117. Accounts received from those who fled western Homs countryside, particularly the Al Qusayr region, emphasized that the attacks had displaced the Sunni population. Most believed this to be a deliberate policy. The fact that some attacks were launched by Hizbullah and that many of the Government’s artillery positions were located within Shia villages led to a strong undercurrent of sectarianism in the interpretation of events by those who lived through them.

    118. As civilians fled Homs into north-eastern Damascus, the shelling and bombardment of localities hosting internally displaced persons intensified. This occurred in Al-Nabak, Al-Qarah, Yabrud and Dayr Atiyah. Soldiers extorted money from civilians in these areas in exchange for a temporary cessation of the attacks. Government forces continued to shell and bombard areas south of Damascus city, including Darayya, Jbeb, Ramadan and Adra.

    119. Between April and July, civilians in northern rural Hamah (Kafr Zita, Howija, Qalat Al-Madiq, Al-Hawash, Halfaya and Tremseh) came under sustained attack. Artillery shells were launched from army checkpoints and from within pro-government towns, such as Al-Suqaylabiyah. In Halfaya, the shelling presaged the ground attack by pro-Government forces of 19 May. Government forces also fired cluster munitions into Halfaya between 12 and 16 May.

    120. Shelling and aerial bombardment, including the dropping of barrel bombs, continued in towns across northern Aleppo. Indiscriminate attacks were recorded in Mare’a, Azan, Anadan, Hreitan, Kafr Hamrah, Al-Atarib and Tal Rifat. Surface-to-surface missiles were widely used, resulting in many civilian casualties.

    121. In Idlib towns where civilians remain, such as Taftanaz, Salqin and Jisr-Ash-Shughur, indiscriminate shelling by government forces caused excessive civilian casualties. Cluster munitions were used extensively in these areas.

    122. In Dara’a, planes continued to bomb Dara’a city, notably the Tariq Asad area. Also shelled were Tafas, Inkhel, Al-Musayfrah, Nawa, Khirbet Ghazalah and Maarbeh.

    123. The shelling and aerial bombardment of opposition-controlled areas of Dayr az Zawr city and Muhassan continued. Surface-to-surface missiles were fired on these locations, where civilians still resided. Similarly, in Ar Raqqah governorate, Ar Raqqah city and Al-Tabqah came under artillery and mortar fire, as well as barrel bombing. Attacks intensified in early June, with a corresponding increase in civilian casualties. In Al Hasakah governorate, Government forces shelled Al-Hamis and Zahiriya villages in March after they fell under opposition control.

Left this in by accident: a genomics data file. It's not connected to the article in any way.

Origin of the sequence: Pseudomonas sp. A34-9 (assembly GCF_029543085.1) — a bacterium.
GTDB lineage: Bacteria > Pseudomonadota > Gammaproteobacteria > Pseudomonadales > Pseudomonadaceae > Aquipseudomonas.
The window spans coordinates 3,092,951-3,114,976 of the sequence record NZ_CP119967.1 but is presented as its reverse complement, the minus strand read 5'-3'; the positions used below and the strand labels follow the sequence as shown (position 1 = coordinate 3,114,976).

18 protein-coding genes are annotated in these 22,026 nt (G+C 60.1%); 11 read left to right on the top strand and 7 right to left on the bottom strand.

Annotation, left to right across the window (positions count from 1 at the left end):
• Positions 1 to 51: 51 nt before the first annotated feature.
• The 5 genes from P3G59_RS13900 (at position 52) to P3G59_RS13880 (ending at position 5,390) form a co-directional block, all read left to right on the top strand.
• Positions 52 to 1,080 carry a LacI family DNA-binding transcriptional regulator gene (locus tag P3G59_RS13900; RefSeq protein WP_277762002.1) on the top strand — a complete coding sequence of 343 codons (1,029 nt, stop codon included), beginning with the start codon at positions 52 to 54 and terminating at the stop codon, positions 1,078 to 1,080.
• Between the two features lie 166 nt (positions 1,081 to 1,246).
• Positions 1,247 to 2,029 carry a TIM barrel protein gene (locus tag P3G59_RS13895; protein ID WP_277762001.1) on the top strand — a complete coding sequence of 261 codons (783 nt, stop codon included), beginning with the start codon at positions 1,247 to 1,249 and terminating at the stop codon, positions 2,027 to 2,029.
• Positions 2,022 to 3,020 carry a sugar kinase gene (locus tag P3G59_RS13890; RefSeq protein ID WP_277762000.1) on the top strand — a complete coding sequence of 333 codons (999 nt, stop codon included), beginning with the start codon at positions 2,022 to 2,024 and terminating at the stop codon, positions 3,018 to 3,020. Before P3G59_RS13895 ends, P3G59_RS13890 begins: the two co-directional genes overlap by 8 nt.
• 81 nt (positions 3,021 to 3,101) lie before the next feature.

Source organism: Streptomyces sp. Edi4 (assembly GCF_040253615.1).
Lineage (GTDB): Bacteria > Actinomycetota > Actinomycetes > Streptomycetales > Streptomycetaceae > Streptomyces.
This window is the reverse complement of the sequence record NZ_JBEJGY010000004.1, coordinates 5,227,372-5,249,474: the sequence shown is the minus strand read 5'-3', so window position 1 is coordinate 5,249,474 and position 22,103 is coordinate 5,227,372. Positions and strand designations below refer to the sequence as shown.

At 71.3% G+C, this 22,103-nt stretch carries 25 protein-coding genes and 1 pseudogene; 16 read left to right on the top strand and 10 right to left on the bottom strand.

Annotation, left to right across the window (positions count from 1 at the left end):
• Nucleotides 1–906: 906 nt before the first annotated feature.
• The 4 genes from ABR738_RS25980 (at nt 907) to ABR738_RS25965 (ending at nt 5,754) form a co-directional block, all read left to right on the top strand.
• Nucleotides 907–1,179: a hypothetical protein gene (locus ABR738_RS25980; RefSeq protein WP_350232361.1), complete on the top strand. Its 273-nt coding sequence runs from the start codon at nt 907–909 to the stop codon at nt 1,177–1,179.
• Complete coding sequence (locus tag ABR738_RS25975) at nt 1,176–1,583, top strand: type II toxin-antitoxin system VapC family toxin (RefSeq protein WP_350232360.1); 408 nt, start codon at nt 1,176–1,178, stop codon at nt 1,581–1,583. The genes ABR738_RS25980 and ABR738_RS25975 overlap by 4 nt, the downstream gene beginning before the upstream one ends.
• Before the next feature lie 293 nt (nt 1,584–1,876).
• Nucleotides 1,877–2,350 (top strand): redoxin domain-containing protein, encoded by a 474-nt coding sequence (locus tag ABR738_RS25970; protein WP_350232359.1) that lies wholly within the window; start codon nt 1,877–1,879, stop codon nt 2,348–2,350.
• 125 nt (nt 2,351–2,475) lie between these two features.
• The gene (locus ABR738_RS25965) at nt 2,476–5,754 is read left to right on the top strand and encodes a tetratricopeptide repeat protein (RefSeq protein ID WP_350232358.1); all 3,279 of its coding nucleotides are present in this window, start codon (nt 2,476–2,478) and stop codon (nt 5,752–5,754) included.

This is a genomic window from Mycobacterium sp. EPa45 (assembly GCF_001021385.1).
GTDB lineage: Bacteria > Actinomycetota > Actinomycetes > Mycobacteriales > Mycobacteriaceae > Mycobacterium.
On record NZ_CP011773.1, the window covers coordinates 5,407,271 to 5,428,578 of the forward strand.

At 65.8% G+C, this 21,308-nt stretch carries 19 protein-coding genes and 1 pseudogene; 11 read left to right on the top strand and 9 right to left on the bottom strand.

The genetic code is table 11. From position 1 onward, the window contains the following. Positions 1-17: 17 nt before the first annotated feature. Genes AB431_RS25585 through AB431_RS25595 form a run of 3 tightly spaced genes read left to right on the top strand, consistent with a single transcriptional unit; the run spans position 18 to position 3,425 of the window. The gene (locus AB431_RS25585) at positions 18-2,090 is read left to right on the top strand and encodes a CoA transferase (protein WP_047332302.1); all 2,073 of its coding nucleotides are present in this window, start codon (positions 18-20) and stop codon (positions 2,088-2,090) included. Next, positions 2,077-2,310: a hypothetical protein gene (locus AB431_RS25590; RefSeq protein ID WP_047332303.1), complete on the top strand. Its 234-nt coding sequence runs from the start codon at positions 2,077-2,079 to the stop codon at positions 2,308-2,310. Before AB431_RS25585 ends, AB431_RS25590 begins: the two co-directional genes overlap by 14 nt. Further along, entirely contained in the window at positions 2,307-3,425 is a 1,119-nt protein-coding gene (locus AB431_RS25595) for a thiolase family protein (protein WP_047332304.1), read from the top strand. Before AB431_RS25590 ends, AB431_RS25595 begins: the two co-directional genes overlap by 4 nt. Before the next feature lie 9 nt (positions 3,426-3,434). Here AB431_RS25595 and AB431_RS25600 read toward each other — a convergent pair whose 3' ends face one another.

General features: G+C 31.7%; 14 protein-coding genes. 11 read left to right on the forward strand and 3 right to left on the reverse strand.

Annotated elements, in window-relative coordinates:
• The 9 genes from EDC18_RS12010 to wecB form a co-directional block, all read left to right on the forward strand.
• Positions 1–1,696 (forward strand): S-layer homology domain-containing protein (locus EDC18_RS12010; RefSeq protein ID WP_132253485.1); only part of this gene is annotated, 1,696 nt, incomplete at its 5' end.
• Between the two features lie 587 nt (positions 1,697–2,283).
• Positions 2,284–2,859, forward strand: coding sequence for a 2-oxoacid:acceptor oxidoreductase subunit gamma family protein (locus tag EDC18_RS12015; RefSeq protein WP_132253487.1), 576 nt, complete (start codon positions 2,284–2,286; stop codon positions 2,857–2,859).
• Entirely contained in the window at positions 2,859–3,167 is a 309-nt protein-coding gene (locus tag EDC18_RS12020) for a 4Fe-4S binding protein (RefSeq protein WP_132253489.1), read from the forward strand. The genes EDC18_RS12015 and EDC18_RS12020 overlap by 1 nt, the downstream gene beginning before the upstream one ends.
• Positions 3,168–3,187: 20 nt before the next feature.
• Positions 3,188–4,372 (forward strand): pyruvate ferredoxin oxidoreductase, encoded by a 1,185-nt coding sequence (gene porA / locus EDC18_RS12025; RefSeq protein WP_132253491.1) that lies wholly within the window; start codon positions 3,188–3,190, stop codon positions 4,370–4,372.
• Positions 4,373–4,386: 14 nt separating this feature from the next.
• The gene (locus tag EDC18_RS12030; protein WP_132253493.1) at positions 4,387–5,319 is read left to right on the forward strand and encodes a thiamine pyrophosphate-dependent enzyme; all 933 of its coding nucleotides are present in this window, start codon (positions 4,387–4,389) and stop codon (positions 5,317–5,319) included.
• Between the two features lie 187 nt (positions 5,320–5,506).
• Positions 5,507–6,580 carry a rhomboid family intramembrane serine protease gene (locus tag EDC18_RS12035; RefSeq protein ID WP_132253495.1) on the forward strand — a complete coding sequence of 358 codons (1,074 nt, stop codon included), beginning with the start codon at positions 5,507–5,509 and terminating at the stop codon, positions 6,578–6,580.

124. Indiscriminate sniper fire resulted in civilian casualties, including children, in Aleppo and Dara’a cities.

    125. Government forces conducted their military operations in flagrant disregard of the distinction between civilians and persons directly participating in hostilities. The Government should take greater precautions to protect civilians inside areas where military operations are conducted. Precautions include the use of more targeted weaponry and the cessation of use of barrel bombs, poorly-guided missiles and cluster munitions.

    126. Government forces continued to position military objectives inside towns and villages, including Nubl and Zahra (Aleppo), Fou’a (Idlib) and Shia villages in south-western Homs, thus endangering the civilian population and violating international legal obligations. As the residents of these localities tend to be predominantly Shia, Alawite and Christian, such positioning contributed to rising sectarian tensions.

    Anti-government armed groups

    127. Armed groups continue to operate within civilian areas, violating international legal obligations to avoid positioning military objectives within or near densely populated areas. In several locations, including Kafr Zita (Hamah), Al-Qaryatayn (Homs) and Al-Nabak (Damascus), armed groups took care to base themselves away from the civilian population. Some fighters, however, including those in Aleppo city, live among civilians, exposing them to attack.